During the 1990s, foreign interactions with Lebanon were conducted through Damascus, the final decision-maker on Lebanese matters, writes Michael Young
The rise of Hezbollah is the price Lebanon has paid for a post-civil war order that handed control to Syria
Lately, there have been increasing calls from certain quarters in the United States for the Trump administration to target Lebanon because, as proponents of this view put it, the country is controlled by Hezbollah. A common theme is that all of Lebanon merits being treated as a rogue nation since the population is incapable of countering the malign activities of the armed group.
It is indeed true that most Lebanese will not provoke a civil war with Hezbollah to satisfy the party’s foes in America or Israel. But it’s also worth recalling that the Hezbollah problem has been brewing for a long time. Indeed, Hezbollah took on many of its present characteristics during Lebanon’s immediate post-war period in the 1990s, which was defined by a regional consensus blessed by the US.
Lebanon’s post-war settlement was the consequence of a broad arrangement that handed the country to Syria, which at the time was preparing to engage in negotiations with Israel over the occupied Golan Heights. The Syrians, seeing the advantages of using Hezbollah in south Lebanon as military leverage over Israel, allowed the party to retain its weapons when all other militias had been disarmed.
During the 1990s, foreign interactions with Lebanon were conducted through Damascus, the final decision-maker on Lebanese matters. For example, in April 1996, when Israel mounted its Grapes of Wrath operation against Hezbollah, the US secretary of state, Warren Christopher, worked out an accord in Syria’s capital to end the fighting that effectively included Hezbollah, Syria and Israel.
The late journalist Samir Kassir had written an article in which he bitterly observed that the Syrian president at the time, Hafez Al Assad, had negotiated with the Americans and Israelis over the blood of the Lebanese. Indeed he had, but he was not alone. Mr Christopher’s agreement, the so-called April Understanding, set rules of the game for fighting between Israel and Hezbollah, mainly to protect civilians. While the Lebanese government was a party to the agreement, it had little say in the matter and was, in reality, a cover for Hezbollah.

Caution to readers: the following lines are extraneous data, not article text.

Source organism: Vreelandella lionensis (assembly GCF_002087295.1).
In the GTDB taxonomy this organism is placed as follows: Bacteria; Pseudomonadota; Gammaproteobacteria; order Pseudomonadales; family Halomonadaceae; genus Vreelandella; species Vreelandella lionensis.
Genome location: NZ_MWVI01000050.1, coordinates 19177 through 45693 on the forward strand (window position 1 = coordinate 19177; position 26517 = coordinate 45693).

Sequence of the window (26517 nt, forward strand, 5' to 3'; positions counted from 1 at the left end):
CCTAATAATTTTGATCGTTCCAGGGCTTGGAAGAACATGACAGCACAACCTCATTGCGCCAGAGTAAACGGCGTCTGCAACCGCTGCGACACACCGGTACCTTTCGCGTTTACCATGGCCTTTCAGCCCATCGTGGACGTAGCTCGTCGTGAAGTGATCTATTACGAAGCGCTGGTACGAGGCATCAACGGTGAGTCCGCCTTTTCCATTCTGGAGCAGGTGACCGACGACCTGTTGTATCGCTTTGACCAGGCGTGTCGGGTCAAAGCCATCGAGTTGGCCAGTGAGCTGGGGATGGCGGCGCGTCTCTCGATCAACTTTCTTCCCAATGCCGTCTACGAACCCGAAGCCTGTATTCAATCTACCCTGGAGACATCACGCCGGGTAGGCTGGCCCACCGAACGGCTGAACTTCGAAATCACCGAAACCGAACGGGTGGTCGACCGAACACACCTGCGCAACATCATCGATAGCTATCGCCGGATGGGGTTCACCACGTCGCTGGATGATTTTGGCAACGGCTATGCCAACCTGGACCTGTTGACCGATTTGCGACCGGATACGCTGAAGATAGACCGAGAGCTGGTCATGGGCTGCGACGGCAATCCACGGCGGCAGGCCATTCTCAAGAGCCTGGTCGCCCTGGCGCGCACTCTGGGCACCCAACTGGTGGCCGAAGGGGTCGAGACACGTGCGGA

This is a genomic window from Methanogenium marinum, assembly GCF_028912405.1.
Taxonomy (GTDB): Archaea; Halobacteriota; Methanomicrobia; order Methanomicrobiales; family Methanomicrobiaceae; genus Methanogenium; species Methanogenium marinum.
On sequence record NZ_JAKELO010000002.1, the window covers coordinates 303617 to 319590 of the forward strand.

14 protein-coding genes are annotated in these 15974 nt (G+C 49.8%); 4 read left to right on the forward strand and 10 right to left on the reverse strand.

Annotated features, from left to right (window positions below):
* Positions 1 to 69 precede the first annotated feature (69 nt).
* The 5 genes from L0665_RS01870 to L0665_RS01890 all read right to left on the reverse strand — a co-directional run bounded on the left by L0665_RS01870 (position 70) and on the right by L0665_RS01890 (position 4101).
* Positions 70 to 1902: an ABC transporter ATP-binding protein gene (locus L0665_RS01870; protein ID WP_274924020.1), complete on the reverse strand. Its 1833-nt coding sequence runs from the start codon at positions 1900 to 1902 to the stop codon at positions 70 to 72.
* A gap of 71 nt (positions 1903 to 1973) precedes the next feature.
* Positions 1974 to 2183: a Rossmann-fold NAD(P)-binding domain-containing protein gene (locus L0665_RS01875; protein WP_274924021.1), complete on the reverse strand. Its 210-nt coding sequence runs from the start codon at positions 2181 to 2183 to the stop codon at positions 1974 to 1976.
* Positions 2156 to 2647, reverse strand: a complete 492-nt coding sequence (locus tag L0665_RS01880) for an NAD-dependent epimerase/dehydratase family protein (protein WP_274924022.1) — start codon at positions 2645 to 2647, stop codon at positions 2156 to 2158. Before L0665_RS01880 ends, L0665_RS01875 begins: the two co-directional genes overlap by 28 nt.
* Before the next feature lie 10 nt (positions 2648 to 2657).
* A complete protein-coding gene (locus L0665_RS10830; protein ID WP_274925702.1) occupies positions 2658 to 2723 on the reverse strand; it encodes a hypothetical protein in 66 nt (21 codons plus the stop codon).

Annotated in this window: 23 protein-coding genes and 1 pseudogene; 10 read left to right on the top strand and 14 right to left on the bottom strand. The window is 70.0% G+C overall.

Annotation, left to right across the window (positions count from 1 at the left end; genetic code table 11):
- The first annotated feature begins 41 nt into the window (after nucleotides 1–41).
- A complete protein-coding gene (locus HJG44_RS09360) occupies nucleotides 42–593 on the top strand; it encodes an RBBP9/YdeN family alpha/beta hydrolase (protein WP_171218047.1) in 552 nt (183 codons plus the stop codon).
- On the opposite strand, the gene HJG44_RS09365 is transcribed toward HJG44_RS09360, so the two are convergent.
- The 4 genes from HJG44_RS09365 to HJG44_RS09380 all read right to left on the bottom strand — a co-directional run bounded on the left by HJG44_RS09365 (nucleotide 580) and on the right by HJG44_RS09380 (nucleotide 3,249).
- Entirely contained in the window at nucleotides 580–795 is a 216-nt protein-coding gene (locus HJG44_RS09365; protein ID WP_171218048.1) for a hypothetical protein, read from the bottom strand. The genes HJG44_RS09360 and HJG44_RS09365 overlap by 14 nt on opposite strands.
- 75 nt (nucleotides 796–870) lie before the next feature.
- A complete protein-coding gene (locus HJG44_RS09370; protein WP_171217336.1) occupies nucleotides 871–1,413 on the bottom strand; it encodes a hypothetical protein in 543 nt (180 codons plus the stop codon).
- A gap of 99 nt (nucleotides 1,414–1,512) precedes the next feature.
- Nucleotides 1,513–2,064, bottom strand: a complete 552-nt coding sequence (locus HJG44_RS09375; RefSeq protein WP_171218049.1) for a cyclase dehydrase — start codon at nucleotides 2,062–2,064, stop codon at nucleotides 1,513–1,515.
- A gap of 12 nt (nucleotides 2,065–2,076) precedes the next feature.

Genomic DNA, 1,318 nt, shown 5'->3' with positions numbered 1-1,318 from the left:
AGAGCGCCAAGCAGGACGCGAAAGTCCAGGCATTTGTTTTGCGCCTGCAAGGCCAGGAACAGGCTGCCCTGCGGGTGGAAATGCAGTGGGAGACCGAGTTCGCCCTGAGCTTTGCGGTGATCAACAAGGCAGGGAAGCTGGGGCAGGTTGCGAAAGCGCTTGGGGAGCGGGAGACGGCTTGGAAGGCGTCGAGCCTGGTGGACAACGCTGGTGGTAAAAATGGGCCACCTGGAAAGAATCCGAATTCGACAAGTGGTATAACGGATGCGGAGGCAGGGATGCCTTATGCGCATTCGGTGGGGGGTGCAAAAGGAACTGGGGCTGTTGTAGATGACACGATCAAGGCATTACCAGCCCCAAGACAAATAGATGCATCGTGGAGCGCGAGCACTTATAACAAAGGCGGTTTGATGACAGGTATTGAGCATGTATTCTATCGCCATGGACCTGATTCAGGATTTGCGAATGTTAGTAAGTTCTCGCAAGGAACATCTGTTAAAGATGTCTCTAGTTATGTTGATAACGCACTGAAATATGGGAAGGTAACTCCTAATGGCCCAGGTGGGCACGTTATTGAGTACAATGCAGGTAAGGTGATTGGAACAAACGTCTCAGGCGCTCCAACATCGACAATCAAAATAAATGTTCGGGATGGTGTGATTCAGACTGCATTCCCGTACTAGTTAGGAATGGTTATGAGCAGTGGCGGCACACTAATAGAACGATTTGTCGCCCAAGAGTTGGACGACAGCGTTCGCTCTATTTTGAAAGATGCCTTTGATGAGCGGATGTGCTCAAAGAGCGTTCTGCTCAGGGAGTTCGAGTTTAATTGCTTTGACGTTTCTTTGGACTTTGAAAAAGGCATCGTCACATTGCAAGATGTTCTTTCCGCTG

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In other words, this major achievement for Hezbollah was an agreement mediated in Damascus by the United States, one of whose parties was Israel. For years, Israel would respect the understanding, as would Hezbollah, whose legitimacy was greatly enhanced in the process.
After that, Hezbollah would seek to replicate the understanding in its dealings with the Israelis. It wouldn’t succeed formally but after Israel’s pull-out from Lebanon in May 2000, a de facto understanding was reached. The party would continue to attack Israeli forces in the Shebaa Farms area with only localised responses from the other side, although the United Nations did not recognise this area as occupied Lebanon. This implicit arrangement would last until 2006.
For a long time, Syria’s use of Hezbollah to pressure Israel was accepted by the Israelis and Americans because they regarded it as an acceptable facet of peace talks. Assad was viewed as a cunning leader trying to shape the outcome of negotiations in his favour and it was assumed that once these were concluded, he would bring Hezbollah to heel. But no peace deal was signed and the party took on an increasingly central role after the Syrian withdrawal from Lebanon in 2005, as Damascus and Tehran used it to maintain their influence in the country.
Does this mean that the United States or Israel was instrumental in Hezbollah’s rise? Not quite but at key moments, both countries preferred to deal pragmatically with the reality of the party, which only reinforced Hezbollah at the expense of the Lebanese state. Moreover, Syria paid no penalty whatsoever for allowing the party to accumulate strength, largely because the Israelis and Americans always regarded the Al Assad family as a stabilising force in Lebanon and the region.
That is why the sudden discovery today that Hezbollah poses a major regional threat, coupled with calls to make Lebanon pay a price for this, is alarming in its potential impact. Lebanon already paid a heavy price for Hezbollah when most regional powers, as well as the US, helped perpetuate a post-war order that sanctioned Syrian hegemony over the country and allowed the party to thrive. Back in those days, it was called “integrating Hezbollah into the state”, until it became evident the party saw the state as a way of protecting its independence.
Recognition of this reality is necessary whenever the foolish idea of destroying Lebanon to obliterate Hezbollah comes up. Making Lebanon suffer for the past errors of outside countries that gave leeway to the party and its sponsors, not least the US and Israel, would bring disaster. Hezbollah might be a menace but throwing the Lebanese baby out with the bathwater is no way to resolve it.
Michael Young is editor of Diwan, the blog of the Carnegie Middle East programme, in Beirut